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When Google wanted to alert users to significant changes in its online privacy policy, it didn't couch the news in the formal language that corporations normally use for major policy announcements. Instead, it used phrases such as "This stuff is important" and "This stuff matters."

Whether or not one believes "stuff" is stylistically appropriate language for serious, high-visibility business communication, it strikes us as effective in this case. At the very least, it stood out from the thousands of other words that wander across our computer screens on any given day.

We haven't measured it, but we suspect this sort of studied informality is definitely on the rise. Language that businesses would not have dreamed of using for formal communication 20, 10, or even 5 years ago is becoming more common. Just this morning, for instance, Copyblogger Media sent out an email message in response to apparently widespread complaints about the pricing of its blog hosting services. The subject line? "How We Screwed Up Our WordPress Hosting."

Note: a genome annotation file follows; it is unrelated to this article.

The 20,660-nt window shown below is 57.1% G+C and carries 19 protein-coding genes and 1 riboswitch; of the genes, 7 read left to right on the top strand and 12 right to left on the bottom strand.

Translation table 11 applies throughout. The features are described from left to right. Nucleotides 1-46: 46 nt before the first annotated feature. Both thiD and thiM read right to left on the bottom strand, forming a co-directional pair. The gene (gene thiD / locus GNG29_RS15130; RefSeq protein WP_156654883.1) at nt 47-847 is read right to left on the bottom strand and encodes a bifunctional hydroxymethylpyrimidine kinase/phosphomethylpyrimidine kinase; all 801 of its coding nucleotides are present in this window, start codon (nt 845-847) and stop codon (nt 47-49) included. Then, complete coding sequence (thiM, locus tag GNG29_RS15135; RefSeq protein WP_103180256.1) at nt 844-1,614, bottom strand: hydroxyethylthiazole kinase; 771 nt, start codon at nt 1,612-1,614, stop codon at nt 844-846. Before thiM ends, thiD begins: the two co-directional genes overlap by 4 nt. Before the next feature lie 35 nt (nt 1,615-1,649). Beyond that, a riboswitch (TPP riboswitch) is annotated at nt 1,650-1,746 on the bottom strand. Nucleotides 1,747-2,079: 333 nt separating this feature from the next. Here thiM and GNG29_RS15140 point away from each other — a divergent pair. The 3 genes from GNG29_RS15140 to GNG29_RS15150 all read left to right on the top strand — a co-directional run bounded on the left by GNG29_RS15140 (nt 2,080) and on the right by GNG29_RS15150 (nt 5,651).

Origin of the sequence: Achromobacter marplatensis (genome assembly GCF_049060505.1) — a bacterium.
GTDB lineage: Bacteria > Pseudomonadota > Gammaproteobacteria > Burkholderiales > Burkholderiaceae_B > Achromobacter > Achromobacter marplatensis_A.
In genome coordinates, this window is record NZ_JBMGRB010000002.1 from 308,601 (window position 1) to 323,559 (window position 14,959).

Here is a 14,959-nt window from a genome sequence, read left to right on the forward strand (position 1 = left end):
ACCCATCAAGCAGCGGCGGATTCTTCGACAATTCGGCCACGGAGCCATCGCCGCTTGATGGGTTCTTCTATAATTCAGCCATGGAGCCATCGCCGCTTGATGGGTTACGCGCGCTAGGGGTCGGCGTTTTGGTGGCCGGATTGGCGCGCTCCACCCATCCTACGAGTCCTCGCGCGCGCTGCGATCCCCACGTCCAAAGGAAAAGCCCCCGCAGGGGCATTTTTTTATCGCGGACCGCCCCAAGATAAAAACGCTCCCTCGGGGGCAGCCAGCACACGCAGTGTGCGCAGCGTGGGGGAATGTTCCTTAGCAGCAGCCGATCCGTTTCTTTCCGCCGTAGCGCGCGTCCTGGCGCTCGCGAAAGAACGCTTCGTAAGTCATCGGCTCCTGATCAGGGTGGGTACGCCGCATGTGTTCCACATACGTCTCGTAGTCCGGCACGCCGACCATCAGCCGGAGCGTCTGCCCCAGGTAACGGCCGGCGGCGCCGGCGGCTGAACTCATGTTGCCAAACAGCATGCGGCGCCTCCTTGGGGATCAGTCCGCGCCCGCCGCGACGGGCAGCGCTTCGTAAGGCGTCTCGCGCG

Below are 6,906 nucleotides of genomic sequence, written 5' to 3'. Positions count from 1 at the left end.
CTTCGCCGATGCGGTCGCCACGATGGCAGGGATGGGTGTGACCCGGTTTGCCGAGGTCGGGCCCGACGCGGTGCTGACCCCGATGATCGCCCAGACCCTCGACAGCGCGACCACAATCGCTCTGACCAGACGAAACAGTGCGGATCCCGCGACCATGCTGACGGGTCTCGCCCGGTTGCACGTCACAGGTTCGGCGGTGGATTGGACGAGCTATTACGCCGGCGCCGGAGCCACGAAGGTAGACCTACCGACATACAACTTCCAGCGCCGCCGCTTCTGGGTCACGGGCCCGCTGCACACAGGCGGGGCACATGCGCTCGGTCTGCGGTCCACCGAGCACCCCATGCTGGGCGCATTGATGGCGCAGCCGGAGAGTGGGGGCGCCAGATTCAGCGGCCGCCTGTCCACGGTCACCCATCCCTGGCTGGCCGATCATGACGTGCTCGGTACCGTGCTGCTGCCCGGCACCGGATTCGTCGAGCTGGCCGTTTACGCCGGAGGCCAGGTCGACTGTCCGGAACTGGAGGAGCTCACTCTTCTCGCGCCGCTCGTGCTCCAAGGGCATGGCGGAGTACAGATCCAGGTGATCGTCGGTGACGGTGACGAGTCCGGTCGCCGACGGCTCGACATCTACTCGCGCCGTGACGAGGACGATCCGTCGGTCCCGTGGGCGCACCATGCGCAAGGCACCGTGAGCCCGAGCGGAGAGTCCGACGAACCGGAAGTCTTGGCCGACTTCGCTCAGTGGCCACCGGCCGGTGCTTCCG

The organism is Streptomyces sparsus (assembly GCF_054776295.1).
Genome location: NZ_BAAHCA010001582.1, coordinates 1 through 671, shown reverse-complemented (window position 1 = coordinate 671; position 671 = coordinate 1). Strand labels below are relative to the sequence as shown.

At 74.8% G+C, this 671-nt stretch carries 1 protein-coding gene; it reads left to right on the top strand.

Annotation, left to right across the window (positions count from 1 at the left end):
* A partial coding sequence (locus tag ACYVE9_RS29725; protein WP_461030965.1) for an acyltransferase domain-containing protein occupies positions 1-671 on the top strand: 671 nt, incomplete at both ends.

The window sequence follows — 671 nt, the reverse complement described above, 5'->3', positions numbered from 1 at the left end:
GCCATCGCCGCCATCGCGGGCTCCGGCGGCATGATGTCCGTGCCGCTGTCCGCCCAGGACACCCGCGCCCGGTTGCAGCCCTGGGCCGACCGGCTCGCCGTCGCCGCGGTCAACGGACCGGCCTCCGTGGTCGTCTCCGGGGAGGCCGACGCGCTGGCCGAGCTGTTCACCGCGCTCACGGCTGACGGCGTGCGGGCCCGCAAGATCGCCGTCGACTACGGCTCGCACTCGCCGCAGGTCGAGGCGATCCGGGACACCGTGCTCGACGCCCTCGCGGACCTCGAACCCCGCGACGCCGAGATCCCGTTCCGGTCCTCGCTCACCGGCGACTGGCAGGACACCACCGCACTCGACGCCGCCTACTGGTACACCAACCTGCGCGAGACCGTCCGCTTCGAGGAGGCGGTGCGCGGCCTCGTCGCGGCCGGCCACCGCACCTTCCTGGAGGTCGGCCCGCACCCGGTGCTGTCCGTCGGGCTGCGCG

Two forces seem to be driving this shift toward informality. The first and most obvious is the rise of social media. Just as conversations are less formal than public speeches, communication in a social media environment is more casual than communication in the old "we talk, you listen" model of corporate communication. Writing that comes across as stilted corporate-speak is rejected as inauthentic.

The second possibility is that formal business language is simply being worn out and trivialized in some instances by overuse and misuse. How many times a week do you see a print or online message that proclaims to contain "Important Information About Your Account," for example? If it's from your bank, credit card issuer, or cable TV company, it's probably not "important information" about "your account" at all but rather a sales pitch that may or not have any relevance to your account or your needs.

How do you see this trend affecting your business communication teaching? Have students raised questions about any disconnects between what they learn in class and what they see businesses actually doing? Let us know what you think.